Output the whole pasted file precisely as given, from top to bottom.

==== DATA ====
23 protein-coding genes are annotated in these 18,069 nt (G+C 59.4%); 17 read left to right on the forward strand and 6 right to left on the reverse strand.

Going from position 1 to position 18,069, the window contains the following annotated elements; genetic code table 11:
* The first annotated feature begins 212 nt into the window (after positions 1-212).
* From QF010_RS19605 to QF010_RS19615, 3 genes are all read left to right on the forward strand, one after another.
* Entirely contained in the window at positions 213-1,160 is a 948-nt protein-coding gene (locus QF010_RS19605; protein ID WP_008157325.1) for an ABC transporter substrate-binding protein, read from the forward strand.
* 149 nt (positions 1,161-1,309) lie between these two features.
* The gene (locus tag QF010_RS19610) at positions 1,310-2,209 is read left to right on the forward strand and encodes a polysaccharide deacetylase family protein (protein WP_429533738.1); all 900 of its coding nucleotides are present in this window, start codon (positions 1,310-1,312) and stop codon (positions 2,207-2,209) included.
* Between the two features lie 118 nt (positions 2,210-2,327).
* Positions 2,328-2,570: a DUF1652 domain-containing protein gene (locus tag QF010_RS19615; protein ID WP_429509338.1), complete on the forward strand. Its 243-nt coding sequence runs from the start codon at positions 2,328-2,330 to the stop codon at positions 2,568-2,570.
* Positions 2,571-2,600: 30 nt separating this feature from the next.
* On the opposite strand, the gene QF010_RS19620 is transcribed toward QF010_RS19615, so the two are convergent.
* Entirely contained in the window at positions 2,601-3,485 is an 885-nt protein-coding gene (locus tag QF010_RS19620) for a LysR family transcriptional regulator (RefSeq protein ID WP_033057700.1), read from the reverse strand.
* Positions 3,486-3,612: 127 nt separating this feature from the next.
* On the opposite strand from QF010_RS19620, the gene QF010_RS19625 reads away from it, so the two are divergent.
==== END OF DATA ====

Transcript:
23 protein-coding genes are annotated in these 18,069 nt (G+C 59.4%); 17 read left to right on the forward strand and 6 right to left on the reverse strand.

Going from position 1 to position 18,069, the window contains the following annotated elements; genetic code table 11:
* The first annotated feature begins 212 nt into the window (after positions 1-212).
* From QF010_RS19605 to QF010_RS19615, 3 genes are all read left to right on the forward strand, one after another.
* Entirely contained in the window at positions 213-1,160 is a 948-nt protein-coding gene (locus QF010_RS19605; protein ID WP_008157325.1) for an ABC transporter substrate-binding protein, read from the forward strand.
* 149 nt (positions 1,161-1,309) lie between these two features.
* The gene (locus tag QF010_RS19610) at positions 1,310-2,209 is read left to right on the forward strand and encodes a polysaccharide deacetylase family protein (protein WP_429533738.1); all 900 of its coding nucleotides are present in this window, start codon (positions 1,310-1,312) and stop codon (positions 2,207-2,209) included.
* Between the two features lie 118 nt (positions 2,210-2,327).
* Positions 2,328-2,570: a DUF1652 domain-containing protein gene (locus tag QF010_RS19615; protein ID WP_429509338.1), complete on the forward strand. Its 243-nt coding sequence runs from the start codon at positions 2,328-2,330 to the stop codon at positions 2,568-2,570.
* Positions 2,571-2,600: 30 nt separating this feature from the next.
* On the opposite strand, the gene QF010_RS19620 is transcribed toward QF010_RS19615, so the two are convergent.
* Entirely contained in the window at positions 2,601-3,485 is an 885-nt protein-coding gene (locus tag QF010_RS19620) for a LysR family transcriptional regulator (RefSeq protein ID WP_033057700.1), read from the reverse strand.
* Positions 3,486-3,612: 127 nt separating this feature from the next.
* On the opposite strand from QF010_RS19620, the gene QF010_RS19625 reads away from it, so the two are divergent.